Texas Motor Speedway

Unpublished

Track Short Name: 
Texas
NASCAR Year Built: 
1997
NASCAR Track Street Address: 
3545 Lone Star Circle
NASCAR Track City: 
Ft. Worth, Texas
NASCAR Track Zip Code: 
76177
NASCAR Track State: 
Texas
NASCAR Track Image: 
NASCAR Track Map: 

by Matt Taliaferro

Race: Samsung Mobile 500
Track: Texas Motor Speedway
Location: Fort Worth, Texas
Specs: 1.5-mile quad-oval; Banking/Turns: 24°; Banking/Quad-Oval: 14°; Banking/Straightaways: 5°

2011 Winners: Matt Kenseth (April); Tony Stewart (Nov.)

2012 Race Length: 501 miles/334 laps
Track Qualifying Record: 196.235 mph (Brian Vickers, 2006)
Race Record: 152.705 mph (Tony Stewart, 2011)


From the Spotter’s Stand
Everything was bigger in Texas last April, as Matt Kenseth ended a 76-race winless streak by demolishing the field with an 8.315-second margin over runner-up Clint Bowyer. In fact, Kenseth wasn’t the only Roush Fenway Racing driver with a particularly strong showing in the Lone Star State. All four of Jack Roush’s boys were in the top seven — with Carl Edwards (third), Greg Biffle (fourth) and David Ragan (seventh) joining Kenseth, who led 169 of 334 laps for his second career win at Texas.

Tony Stewart’s fourth win of the Chase came at the 1.5-mile Fort Worth quad-oval, with Smoke leading a race-high 173 laps to trim runner-up Edwards’ Chase lead from eight to only three points heading into the final two stops of the 2011 season — Phoenix and Homestead.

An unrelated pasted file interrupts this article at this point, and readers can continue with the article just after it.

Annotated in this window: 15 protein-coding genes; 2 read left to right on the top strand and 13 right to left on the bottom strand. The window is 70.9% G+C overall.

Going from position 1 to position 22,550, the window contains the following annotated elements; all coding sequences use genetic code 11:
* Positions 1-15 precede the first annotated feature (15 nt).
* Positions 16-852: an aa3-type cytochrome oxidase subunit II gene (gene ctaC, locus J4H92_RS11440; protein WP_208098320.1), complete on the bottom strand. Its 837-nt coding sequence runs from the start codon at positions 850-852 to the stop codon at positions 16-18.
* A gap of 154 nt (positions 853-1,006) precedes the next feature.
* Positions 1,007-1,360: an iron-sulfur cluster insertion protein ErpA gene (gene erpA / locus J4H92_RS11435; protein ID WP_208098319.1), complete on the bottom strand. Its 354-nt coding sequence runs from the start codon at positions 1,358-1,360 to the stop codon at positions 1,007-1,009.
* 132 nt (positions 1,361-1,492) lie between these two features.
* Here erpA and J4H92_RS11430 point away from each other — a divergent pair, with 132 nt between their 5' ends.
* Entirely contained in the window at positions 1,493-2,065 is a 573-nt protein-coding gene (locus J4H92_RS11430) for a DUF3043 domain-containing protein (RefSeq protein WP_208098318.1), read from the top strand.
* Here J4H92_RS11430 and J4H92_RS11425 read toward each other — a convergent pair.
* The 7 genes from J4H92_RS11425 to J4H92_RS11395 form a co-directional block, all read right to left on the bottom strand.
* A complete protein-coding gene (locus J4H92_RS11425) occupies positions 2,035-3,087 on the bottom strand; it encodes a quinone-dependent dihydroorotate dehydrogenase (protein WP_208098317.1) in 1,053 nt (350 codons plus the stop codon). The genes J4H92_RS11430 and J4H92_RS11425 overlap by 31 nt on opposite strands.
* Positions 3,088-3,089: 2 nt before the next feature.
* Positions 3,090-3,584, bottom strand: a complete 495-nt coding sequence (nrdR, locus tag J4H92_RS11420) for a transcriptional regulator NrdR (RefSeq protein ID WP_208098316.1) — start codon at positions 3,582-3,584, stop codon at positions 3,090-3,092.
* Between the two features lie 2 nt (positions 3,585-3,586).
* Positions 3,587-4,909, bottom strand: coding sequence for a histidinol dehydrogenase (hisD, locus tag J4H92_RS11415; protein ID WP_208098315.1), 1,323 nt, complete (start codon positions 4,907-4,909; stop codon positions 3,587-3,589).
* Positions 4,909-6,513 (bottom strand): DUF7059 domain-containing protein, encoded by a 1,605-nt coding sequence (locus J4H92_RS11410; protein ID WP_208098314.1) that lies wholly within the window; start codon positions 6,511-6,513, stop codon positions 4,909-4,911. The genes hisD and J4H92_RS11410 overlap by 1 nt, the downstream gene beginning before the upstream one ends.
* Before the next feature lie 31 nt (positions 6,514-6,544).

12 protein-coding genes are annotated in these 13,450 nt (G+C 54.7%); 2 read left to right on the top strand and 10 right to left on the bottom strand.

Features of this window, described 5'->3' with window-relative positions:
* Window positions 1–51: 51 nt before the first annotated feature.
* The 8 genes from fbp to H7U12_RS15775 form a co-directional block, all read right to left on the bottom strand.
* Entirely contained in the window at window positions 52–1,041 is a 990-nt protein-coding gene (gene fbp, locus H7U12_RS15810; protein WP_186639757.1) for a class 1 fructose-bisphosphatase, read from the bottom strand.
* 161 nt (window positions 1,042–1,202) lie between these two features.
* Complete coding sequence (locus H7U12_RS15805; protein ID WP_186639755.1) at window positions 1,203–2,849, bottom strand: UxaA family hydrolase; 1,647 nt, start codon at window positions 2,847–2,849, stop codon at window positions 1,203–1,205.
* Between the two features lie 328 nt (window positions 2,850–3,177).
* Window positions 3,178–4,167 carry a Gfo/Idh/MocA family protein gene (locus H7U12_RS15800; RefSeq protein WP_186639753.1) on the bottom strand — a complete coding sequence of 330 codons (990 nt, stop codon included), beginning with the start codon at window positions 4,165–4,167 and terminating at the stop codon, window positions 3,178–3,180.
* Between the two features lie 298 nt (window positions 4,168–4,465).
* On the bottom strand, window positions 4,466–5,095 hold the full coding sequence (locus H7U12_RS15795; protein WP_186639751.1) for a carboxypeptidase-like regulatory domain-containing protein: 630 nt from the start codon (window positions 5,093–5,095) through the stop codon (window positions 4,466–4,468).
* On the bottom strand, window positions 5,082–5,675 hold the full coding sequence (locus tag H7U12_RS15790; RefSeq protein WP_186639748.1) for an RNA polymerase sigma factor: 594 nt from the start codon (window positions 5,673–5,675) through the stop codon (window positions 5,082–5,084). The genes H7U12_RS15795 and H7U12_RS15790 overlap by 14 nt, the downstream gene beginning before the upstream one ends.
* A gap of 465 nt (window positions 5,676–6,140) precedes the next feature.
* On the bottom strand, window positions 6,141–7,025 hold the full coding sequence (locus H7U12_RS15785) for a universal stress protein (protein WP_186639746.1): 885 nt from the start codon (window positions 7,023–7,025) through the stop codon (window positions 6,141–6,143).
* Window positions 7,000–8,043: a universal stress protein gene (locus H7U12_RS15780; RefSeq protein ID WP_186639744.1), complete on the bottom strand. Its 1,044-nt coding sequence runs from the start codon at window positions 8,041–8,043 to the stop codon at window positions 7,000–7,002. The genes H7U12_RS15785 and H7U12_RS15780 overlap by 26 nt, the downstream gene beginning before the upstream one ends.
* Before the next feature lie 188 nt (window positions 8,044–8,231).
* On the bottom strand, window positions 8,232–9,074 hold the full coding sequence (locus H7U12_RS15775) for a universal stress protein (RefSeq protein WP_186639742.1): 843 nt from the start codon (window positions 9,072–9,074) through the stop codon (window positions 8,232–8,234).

Crew Chief’s Take
“Texas is one of the fastest tracks on the circuit — it’s all about downforce, and generating it in race conditions with cars all over the track, which is tricky, yet paramount.

“There are some decent-size bumps in Turns 1, 2 and 3 that give teams a challenge when going that fast, so a good shock and suspension package is also important. Texas has unique corner exits — especially off Turn 2 — that really flatten out quicker than most of the other 1.5-mile tracks. This creates some setup issues that crew chiefs have to deal with. Drivers also have the ability to run both high and low through the corners, which translates into a lot of passing.

“Texas is one of those places where, in my mind, strange things happen. I’m always extra wary when we go there.”


Classic Moments at TMS
For the second straight year, Dale Earnhardt Jr. was the man to beat at Texas Motor Speedway, but unlike in 2000 — when he scored his first Winston Cup win — it was not to be.

Earnhardt was on cruise control in the 2001 Harrah’s 500 until the caution waved with 21 laps remaining. A slow pit stop left him lined up ninth on the restart with lapped cars to the inside.

James Ince, the crew chief of Johnny Benson Jr.’s No. 10 Valvoline Pontiac, gambled on two tires during the stop and led the field to green with 19 laps to go. He held off a snarling pack consisting of Jeff Gordon, Kurt Busch, Dave Blaney, Dale Jarrett and Steve Park for 13 laps until Jarrett powered by off of Turn 2.

Jarrett — in the No. 88 Yates Racing UPS Ford — pulled away from there, beating Park’s Pennzoil Chevy to the line by .703 seconds. Earnhardt slipped to a disappointing eighth.

Kurt Busch, in an unsponsored Roush Ford, notched his first career top 5. His No. 97 team landed Rubbermaid/Sharpie as the sponsor the following week. Sharpie remained with Busch until his departure from Roush Racing with two races left in the ’05 season.


Follow Matt on Twitter: @MattTaliaferro